In further proof that the weather here has completely lost its bearings, 12 January 2014 had dawned with clear skies, unlimited visibility and mild temperatures hovering at around 8 degrees Centigrade – a marked contrast to the low cloud, fog, two feet of snow and -10 we’re used to seeing at this time (as I had made abundantly clear on more than one occasion 😀 ). Naturally, such a fine day could not have been allowed to go to waste – especially since “proper” winter is likely preparing to pounce from around the corner – so a friend and I made arrangements for a short hop to neighboring Slovenia in our club’s wee Cessna 150.
Our target for the day was Maribor Airport (LJMB), a swell field serving the town of the same name and located near the northeastern tip of Slovenia, right between Croatia and Austria. One of the country’s three airports of entry, it sports a 2,500 m / 8,200 ft paved runway equipped with a host of instrument approaches, full night lighting, all relevant ground services – and virtually no large-caliber traffic 🙂 . Just 30-ish minutes of flight time from Zagreb, this had always made it an ideal training location and a practical alternative to busy Pleso – so much so that the majority of our local student pilots (especially those aiming for CPLs) have visited it at least once during their training 🙂 (I myself more than half a dozen times).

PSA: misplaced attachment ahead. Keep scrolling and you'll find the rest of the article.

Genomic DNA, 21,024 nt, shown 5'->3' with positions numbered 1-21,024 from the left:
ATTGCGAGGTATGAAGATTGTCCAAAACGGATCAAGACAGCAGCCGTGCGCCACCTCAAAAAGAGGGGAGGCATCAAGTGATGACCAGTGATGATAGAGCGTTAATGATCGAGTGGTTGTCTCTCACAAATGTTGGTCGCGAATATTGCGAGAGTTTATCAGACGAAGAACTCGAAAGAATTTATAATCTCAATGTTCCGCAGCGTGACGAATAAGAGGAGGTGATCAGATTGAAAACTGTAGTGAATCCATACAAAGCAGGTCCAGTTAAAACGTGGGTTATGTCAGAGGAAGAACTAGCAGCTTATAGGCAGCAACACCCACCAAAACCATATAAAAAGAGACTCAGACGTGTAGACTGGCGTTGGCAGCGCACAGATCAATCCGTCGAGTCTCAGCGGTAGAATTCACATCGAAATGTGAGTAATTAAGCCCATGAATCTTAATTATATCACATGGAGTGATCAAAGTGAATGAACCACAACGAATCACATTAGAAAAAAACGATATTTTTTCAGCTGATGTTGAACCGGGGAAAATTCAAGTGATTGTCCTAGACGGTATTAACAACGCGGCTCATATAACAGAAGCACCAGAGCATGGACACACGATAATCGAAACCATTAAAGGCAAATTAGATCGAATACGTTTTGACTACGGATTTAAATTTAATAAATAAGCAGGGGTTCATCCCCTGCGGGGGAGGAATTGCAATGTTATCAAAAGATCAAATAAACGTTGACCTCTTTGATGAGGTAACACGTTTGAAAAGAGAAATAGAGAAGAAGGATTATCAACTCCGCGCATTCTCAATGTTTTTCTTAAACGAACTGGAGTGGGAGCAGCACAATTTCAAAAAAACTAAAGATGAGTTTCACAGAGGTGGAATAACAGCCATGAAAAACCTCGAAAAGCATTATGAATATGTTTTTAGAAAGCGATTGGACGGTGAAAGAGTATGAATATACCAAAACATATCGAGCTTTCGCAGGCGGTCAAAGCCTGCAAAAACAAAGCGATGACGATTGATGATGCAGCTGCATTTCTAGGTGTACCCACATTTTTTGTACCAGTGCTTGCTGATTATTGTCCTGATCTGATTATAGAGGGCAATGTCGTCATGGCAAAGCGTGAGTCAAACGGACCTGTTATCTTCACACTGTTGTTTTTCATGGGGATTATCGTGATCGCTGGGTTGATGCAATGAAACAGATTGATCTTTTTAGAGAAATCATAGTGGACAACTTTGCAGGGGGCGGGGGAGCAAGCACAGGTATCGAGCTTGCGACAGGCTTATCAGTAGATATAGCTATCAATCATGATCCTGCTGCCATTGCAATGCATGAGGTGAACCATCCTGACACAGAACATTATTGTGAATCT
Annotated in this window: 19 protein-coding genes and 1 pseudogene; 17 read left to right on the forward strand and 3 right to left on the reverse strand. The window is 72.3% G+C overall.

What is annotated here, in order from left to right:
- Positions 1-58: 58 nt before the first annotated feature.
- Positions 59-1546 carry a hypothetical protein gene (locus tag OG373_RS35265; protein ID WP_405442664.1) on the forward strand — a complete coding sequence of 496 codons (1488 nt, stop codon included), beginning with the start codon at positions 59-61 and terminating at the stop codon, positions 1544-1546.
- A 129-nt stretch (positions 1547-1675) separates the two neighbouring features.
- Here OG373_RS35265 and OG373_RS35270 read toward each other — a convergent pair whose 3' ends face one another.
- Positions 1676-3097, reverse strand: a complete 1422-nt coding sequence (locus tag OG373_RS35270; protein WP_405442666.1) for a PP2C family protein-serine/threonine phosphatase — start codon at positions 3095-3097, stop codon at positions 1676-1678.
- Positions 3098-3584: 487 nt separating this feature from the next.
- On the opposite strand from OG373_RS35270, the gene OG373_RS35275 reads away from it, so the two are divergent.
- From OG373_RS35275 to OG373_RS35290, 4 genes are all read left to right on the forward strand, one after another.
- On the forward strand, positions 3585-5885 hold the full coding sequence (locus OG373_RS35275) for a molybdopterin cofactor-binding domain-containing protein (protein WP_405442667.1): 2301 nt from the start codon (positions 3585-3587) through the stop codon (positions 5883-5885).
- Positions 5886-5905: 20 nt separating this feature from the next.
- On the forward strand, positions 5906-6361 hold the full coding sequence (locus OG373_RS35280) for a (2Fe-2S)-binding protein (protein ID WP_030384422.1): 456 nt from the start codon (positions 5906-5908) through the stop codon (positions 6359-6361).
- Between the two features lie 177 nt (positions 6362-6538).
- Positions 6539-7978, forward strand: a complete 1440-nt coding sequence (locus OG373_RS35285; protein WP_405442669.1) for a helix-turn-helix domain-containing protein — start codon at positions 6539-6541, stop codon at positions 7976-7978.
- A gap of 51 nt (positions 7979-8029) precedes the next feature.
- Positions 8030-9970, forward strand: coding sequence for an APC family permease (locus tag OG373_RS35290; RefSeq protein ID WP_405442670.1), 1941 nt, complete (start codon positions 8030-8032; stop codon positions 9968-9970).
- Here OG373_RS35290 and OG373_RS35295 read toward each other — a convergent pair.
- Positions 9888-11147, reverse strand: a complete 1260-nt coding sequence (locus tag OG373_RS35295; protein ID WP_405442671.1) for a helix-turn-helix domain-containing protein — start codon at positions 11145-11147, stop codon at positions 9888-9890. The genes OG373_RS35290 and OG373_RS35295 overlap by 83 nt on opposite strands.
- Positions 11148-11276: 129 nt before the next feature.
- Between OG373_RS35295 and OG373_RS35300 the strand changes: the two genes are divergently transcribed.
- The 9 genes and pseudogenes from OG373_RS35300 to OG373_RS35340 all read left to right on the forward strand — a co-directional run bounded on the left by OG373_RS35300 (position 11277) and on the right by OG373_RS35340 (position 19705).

Our flight today was however a pure cross-country joyride, which gave me ample time to soak up the weather and enjoy the scenery – and naturally get busy with the camera 🙂 .
Though I’m not really in the “business” of photographing airliners – at least not those that are common and plain enough – a few days ago I had happily accepted an invitation from two of my spotting colleagues to visit Brnik airport (LJLJ) in neighboring Slovenia for some international spotting :). And while the traffic picture at Slovenia’s main airport, serving the capital Ljubljana, isn’t in essence all that different from that of Zagreb – an endless stream of CRJs punctuated by some GA and an odd Airbus – the airport’s crisp, clear and unpolluted highland air, stunning mountain backdrops and very accessible spotting positions (not to mention very friendly local spotters) were ideal conditions for some photographic practice and experimentation :). Plus, given that the subjects at an international airport tend to move quite a lot faster than the GA lighties I usually photograph, it was all good panning and tracking practice :D. In the event, we even managed to nail two quite rare birds along the way…